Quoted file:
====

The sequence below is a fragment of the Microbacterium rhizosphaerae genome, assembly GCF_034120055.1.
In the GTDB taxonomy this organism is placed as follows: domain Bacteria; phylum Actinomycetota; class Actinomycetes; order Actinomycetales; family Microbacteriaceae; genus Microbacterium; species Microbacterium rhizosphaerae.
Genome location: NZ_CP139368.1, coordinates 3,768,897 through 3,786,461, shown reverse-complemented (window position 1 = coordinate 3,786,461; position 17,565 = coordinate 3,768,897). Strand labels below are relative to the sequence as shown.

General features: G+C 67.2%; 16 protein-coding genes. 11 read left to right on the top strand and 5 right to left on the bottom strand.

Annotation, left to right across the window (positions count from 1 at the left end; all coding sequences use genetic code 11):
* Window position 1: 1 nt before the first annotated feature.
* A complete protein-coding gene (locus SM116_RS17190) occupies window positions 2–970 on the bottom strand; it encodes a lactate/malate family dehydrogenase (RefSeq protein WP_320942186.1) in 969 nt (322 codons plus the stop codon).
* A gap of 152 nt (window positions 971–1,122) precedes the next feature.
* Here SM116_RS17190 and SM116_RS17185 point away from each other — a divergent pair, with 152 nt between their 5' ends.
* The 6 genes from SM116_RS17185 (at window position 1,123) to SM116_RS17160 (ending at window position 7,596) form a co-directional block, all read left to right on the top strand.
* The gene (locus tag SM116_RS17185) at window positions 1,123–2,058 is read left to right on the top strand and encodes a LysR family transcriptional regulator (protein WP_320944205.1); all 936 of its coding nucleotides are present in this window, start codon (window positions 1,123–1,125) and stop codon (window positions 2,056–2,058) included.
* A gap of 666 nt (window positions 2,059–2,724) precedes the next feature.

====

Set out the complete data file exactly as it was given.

The sequence below is a fragment of the Microbacterium rhizosphaerae genome, assembly GCF_034120055.1.
In the GTDB taxonomy this organism is placed as follows: domain Bacteria; phylum Actinomycetota; class Actinomycetes; order Actinomycetales; family Microbacteriaceae; genus Microbacterium; species Microbacterium rhizosphaerae.
Genome location: NZ_CP139368.1, coordinates 3,768,897 through 3,786,461, shown reverse-complemented (window position 1 = coordinate 3,786,461; position 17,565 = coordinate 3,768,897). Strand labels below are relative to the sequence as shown.

General features: G+C 67.2%; 16 protein-coding genes. 11 read left to right on the top strand and 5 right to left on the bottom strand.

Annotation, left to right across the window (positions count from 1 at the left end; all coding sequences use genetic code 11):
* Window position 1: 1 nt before the first annotated feature.
* A complete protein-coding gene (locus SM116_RS17190) occupies window positions 2–970 on the bottom strand; it encodes a lactate/malate family dehydrogenase (RefSeq protein WP_320942186.1) in 969 nt (322 codons plus the stop codon).
* A gap of 152 nt (window positions 971–1,122) precedes the next feature.
* Here SM116_RS17190 and SM116_RS17185 point away from each other — a divergent pair, with 152 nt between their 5' ends.
* The 6 genes from SM116_RS17185 (at window position 1,123) to SM116_RS17160 (ending at window position 7,596) form a co-directional block, all read left to right on the top strand.
* The gene (locus tag SM116_RS17185) at window positions 1,123–2,058 is read left to right on the top strand and encodes a LysR family transcriptional regulator (protein WP_320944205.1); all 936 of its coding nucleotides are present in this window, start codon (window positions 1,123–1,125) and stop codon (window positions 2,056–2,058) included.
* A gap of 666 nt (window positions 2,059–2,724) precedes the next feature.